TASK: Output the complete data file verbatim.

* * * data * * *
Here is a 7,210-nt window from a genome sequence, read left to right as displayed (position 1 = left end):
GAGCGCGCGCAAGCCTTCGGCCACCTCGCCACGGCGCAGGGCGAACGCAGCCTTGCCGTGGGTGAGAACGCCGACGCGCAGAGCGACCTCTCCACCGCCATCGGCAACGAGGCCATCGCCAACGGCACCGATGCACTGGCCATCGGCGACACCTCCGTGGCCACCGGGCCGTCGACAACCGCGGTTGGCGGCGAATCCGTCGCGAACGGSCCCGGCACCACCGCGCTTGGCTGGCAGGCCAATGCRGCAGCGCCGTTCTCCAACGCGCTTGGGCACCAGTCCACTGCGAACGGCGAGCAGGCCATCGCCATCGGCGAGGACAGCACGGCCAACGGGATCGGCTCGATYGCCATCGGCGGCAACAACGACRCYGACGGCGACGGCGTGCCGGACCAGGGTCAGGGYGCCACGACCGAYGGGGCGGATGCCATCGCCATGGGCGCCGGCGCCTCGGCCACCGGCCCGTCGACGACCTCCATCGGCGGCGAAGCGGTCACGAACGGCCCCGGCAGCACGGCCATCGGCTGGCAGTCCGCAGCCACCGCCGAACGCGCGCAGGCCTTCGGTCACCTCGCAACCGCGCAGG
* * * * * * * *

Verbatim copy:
Here is a 7,210-nt window from a genome sequence, read left to right as displayed (position 1 = left end):
GAGCGCGCGCAAGCCTTCGGCCACCTCGCCACGGCGCAGGGCGAACGCAGCCTTGCCGTGGGTGAGAACGCCGACGCGCAGAGCGACCTCTCCACCGCCATCGGCAACGAGGCCATCGCCAACGGCACCGATGCACTGGCCATCGGCGACACCTCCGTGGCCACCGGGCCGTCGACAACCGCGGTTGGCGGCGAATCCGTCGCGAACGGSCCCGGCACCACCGCGCTTGGCTGGCAGGCCAATGCRGCAGCGCCGTTCTCCAACGCGCTTGGGCACCAGTCCACTGCGAACGGCGAGCAGGCCATCGCCATCGGCGAGGACAGCACGGCCAACGGGATCGGCTCGATYGCCATCGGCGGCAACAACGACRCYGACGGCGACGGCGTGCCGGACCAGGGTCAGGGYGCCACGACCGAYGGGGCGGATGCCATCGCCATGGGCGCCGGCGCCTCGGCCACCGGCCCGTCGACGACCTCCATCGGCGGCGAAGCGGTCACGAACGGCCCCGGCAGCACGGCCATCGGCTGGCAGTCCGCAGCCACCGCCGAACGCGCGCAGGCCTTCGGTCACCTCGCAACCGCGCAGG